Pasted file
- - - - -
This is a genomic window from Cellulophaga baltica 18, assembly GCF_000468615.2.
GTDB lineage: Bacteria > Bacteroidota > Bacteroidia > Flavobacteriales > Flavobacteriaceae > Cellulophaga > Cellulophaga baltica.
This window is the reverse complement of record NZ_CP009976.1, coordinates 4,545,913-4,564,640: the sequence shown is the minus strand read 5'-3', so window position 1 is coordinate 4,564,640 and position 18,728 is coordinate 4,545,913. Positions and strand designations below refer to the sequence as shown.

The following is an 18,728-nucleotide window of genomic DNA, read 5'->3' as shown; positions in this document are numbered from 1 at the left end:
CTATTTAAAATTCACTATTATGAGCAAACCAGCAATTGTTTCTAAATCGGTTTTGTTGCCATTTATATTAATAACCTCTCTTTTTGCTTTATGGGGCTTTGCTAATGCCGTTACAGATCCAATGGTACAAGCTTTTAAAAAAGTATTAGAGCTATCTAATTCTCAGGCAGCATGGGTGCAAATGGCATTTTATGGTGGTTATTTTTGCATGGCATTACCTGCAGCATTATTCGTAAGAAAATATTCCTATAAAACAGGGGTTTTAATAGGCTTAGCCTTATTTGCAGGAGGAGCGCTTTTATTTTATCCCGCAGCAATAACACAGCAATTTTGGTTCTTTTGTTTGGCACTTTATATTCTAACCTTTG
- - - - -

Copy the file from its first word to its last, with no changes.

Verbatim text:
This is a genomic window from Cellulophaga baltica 18, assembly GCF_000468615.2.
GTDB lineage: Bacteria > Bacteroidota > Bacteroidia > Flavobacteriales > Flavobacteriaceae > Cellulophaga > Cellulophaga baltica.
This window is the reverse complement of record NZ_CP009976.1, coordinates 4,545,913-4,564,640: the sequence shown is the minus strand read 5'-3', so window position 1 is coordinate 4,564,640 and position 18,728 is coordinate 4,545,913. Positions and strand designations below refer to the sequence as shown.

The following is an 18,728-nucleotide window of genomic DNA, read 5'->3' as shown; positions in this document are numbered from 1 at the left end:
CTATTTAAAATTCACTATTATGAGCAAACCAGCAATTGTTTCTAAATCGGTTTTGTTGCCATTTATATTAATAACCTCTCTTTTTGCTTTATGGGGCTTTGCTAATGCCGTTACAGATCCAATGGTACAAGCTTTTAAAAAAGTATTAGAGCTATCTAATTCTCAGGCAGCATGGGTGCAAATGGCATTTTATGGTGGTTATTTTTGCATGGCATTACCTGCAGCATTATTCGTAAGAAAATATTCCTATAAAACAGGGGTTTTAATAGGCTTAGCCTTATTTGCAGGAGGAGCGCTTTTATTTTATCCCGCAGCAATAACACAGCAATTTTGGTTCTTTTGTTTGGCACTTTATATTCTAACCTTTG